Calotype photographer Mead Allison is telling the story about one of his calotypes he made at the Saint Louis Cemetery.
«A labor of love»
«Well, it was a blazing hot day. I was sheltering between the tombs from the late afternoon Louisiana summer sunshine (think hot and very humid), so this was truly a labor of love! – Mead Allison, a calotype photographer as well as professor and Chair of the Department of River-Coastal Science and Engineering at Tulane University in New Orleans, Louisiana, USA, told The Calotype Society XXI. – Here is a salt print from my flickr page of a Pelegry negative. While not the most interesting topic, this photograph of a tomb has special meaning. Because it is the resting place of the most famous photographer of New Orleans (where I live) – the mysterious E.J. Bellocq».
Who was Mr. Bellocq?
American photographer John Ernest Joseph Bellocq (1873–1949) was a mysterious figure in the history of photography. His photographs did not become well-recognized until nineteen years after his death, and little is known about his life or his creative intentions.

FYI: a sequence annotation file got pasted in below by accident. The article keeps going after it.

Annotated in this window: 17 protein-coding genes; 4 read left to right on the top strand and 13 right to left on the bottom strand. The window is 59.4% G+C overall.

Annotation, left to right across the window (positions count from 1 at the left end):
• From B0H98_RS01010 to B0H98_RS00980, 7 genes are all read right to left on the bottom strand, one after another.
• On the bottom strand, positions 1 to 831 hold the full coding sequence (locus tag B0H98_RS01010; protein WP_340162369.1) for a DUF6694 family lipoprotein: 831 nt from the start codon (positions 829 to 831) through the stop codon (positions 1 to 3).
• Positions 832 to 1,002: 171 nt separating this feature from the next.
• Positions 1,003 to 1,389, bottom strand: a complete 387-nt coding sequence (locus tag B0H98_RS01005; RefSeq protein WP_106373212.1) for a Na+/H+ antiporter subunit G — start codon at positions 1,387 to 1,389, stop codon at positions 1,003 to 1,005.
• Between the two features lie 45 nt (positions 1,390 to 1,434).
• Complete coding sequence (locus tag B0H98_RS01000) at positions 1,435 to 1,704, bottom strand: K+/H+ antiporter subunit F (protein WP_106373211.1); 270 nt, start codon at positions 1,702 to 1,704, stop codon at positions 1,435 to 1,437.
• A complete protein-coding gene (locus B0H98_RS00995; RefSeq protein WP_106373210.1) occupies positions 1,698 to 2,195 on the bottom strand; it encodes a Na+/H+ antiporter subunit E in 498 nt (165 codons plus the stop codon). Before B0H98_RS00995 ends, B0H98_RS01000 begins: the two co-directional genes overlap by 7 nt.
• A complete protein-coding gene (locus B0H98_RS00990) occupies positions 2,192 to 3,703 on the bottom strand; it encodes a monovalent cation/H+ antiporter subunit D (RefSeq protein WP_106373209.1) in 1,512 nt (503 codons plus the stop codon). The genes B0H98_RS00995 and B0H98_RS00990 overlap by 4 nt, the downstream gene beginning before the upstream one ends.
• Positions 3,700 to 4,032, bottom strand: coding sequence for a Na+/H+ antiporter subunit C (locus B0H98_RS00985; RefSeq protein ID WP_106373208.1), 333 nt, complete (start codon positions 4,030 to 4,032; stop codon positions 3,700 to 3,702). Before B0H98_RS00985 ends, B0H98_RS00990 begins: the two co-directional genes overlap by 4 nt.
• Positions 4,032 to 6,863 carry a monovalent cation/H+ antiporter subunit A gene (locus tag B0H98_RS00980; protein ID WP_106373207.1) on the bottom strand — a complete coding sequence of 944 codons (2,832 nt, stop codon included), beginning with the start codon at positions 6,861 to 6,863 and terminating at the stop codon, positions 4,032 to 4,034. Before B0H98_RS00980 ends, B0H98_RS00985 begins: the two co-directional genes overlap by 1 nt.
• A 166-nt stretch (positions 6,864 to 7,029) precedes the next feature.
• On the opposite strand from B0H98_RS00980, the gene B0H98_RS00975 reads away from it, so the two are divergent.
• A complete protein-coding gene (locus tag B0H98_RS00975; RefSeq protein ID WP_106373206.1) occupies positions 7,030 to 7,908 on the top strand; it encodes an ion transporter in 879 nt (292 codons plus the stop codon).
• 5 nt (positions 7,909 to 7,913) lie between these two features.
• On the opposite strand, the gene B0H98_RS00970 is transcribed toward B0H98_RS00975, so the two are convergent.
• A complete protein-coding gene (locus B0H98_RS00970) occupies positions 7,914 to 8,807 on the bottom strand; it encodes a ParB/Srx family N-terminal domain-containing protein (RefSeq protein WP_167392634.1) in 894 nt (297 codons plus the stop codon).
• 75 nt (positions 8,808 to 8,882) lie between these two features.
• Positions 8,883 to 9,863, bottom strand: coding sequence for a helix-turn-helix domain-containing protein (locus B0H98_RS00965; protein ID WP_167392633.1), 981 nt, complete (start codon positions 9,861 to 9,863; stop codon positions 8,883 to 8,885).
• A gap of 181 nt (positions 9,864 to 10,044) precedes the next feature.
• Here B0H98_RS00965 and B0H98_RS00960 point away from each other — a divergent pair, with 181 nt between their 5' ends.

Bellocq’s remarkable portraits
Bellocq was active as a commercial photographer. Later around 1910s, he made some eighty-nine portraits of prostitutes in a brothel in Storyville, the fabled red-light district of New Orleans. It is unclear whether these were commissioned as advertisements for the brothel’s potential clients or — probably more likely — intended for Bellocq’s own pleasure. His portraits are remarkable for the relaxed demeanor of the women. It is unusual for photographs produced with the glass plates and relatively long exposure times Bellocq used. The qualities of familiarity and casual intimacy in these portraits intrigued Lee Friedlander. He purchased Bellocq’s negatives from an antique-book dealer in New Orleans in 1966. After Friedlander’s prints from the negatives were exhibited at the Museum of Modern Art in 1970, Bellocq’s pictures won wide public exposure. In other words he came to be included in standard histories of photography.
Masks, canceled faces and other Bellocq’s secrets
In some of the pictures, the women appeared completely naked, in others dressed. Some women wore masks or intentionally concealed their faces – although most of the ladies were still willing to pose in front of the camera. Some of the images were intentionally damaged. Probably, it was done by Bellocq himself. Maybe by his brother, a priest. Or maybe even by someone else. But the specialists are still more inclined to believe that this was the work of the photographer. Because most of the damage was done when the pictures were still wet, i.e. immediately after the appearance.
Interview Asia Santambrogio